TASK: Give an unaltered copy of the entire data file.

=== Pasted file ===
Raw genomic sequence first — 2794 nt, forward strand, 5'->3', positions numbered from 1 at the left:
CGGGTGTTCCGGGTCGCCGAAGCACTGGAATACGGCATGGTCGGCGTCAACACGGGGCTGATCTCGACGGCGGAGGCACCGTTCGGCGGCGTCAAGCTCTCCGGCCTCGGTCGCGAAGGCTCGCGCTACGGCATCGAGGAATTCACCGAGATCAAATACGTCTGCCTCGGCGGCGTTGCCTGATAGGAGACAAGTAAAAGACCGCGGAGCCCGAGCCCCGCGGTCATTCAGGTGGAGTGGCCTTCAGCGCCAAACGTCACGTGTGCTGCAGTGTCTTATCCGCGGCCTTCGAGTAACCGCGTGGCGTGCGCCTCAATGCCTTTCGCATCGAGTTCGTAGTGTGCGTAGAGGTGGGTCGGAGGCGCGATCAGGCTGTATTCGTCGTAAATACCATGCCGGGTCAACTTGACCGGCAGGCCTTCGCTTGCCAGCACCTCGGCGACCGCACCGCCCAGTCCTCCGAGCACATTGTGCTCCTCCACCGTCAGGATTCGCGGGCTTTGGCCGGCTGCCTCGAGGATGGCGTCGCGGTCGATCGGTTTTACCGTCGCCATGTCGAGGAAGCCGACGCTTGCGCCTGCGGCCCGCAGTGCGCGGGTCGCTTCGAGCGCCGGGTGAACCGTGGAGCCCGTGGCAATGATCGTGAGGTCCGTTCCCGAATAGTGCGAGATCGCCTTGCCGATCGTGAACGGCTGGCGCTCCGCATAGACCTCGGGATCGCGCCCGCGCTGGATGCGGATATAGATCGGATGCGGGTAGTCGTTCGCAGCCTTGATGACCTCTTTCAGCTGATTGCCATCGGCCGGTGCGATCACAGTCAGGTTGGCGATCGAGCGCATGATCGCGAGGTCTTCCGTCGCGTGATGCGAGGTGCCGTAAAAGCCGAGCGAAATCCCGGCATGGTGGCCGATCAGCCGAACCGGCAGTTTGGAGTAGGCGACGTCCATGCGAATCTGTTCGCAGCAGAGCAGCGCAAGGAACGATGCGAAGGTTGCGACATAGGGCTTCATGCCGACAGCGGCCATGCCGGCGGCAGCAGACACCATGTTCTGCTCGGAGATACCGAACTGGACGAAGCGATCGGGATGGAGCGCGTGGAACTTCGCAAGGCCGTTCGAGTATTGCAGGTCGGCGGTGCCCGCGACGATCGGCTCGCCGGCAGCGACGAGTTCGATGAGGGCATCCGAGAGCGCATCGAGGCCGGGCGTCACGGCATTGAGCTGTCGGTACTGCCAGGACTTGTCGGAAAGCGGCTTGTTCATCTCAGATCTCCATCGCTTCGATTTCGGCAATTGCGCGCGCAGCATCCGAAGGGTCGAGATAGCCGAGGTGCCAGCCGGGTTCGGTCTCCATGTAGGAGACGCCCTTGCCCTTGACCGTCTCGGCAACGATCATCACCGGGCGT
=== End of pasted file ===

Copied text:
Raw genomic sequence first — 2794 nt, forward strand, 5'->3', positions numbered from 1 at the left:
CGGGTGTTCCGGGTCGCCGAAGCACTGGAATACGGCATGGTCGGCGTCAACACGGGGCTGATCTCGACGGCGGAGGCACCGTTCGGCGGCGTCAAGCTCTCCGGCCTCGGTCGCGAAGGCTCGCGCTACGGCATCGAGGAATTCACCGAGATCAAATACGTCTGCCTCGGCGGCGTTGCCTGATAGGAGACAAGTAAAAGACCGCGGAGCCCGAGCCCCGCGGTCATTCAGGTGGAGTGGCCTTCAGCGCCAAACGTCACGTGTGCTGCAGTGTCTTATCCGCGGCCTTCGAGTAACCGCGTGGCGTGCGCCTCAATGCCTTTCGCATCGAGTTCGTAGTGTGCGTAGAGGTGGGTCGGAGGCGCGATCAGGCTGTATTCGTCGTAAATACCATGCCGGGTCAACTTGACCGGCAGGCCTTCGCTTGCCAGCACCTCGGCGACCGCACCGCCCAGTCCTCCGAGCACATTGTGCTCCTCCACCGTCAGGATTCGCGGGCTTTGGCCGGCTGCCTCGAGGATGGCGTCGCGGTCGATCGGTTTTACCGTCGCCATGTCGAGGAAGCCGACGCTTGCGCCTGCGGCCCGCAGTGCGCGGGTCGCTTCGAGCGCCGGGTGAACCGTGGAGCCCGTGGCAATGATCGTGAGGTCCGTTCCCGAATAGTGCGAGATCGCCTTGCCGATCGTGAACGGCTGGCGCTCCGCATAGACCTCGGGATCGCGCCCGCGCTGGATGCGGATATAGATCGGATGCGGGTAGTCGTTCGCAGCCTTGATGACCTCTTTCAGCTGATTGCCATCGGCCGGTGCGATCACAGTCAGGTTGGCGATCGAGCGCATGATCGCGAGGTCTTCCGTCGCGTGATGCGAGGTGCCGTAAAAGCCGAGCGAAATCCCGGCATGGTGGCCGATCAGCCGAACCGGCAGTTTGGAGTAGGCGACGTCCATGCGAATCTGTTCGCAGCAGAGCAGCGCAAGGAACGATGCGAAGGTTGCGACATAGGGCTTCATGCCGACAGCGGCCATGCCGGCGGCAGCAGACACCATGTTCTGCTCGGAGATACCGAACTGGACGAAGCGATCGGGATGGAGCGCGTGGAACTTCGCAAGGCCGTTCGAGTATTGCAGGTCGGCGGTGCCCGCGACGATCGGCTCGCCGGCAGCGACGAGTTCGATGAGGGCATCCGAGAGCGCATCGAGGCCGGGCGTCACGGCATTGAGCTGTCGGTACTGCCAGGACTTGTCGGAAAGCGGCTTGTTCATCTCAGATCTCCATCGCTTCGATTTCGGCAATTGCGCGCGCAGCATCCGAAGGGTCGAGATAGCCGAGGTGCCAGCCGGGTTCGGTCTCCATGTAGGAGACGCCCTTGCCCTTGACCGTCTCGGCAACGATCATCACCGGGCGT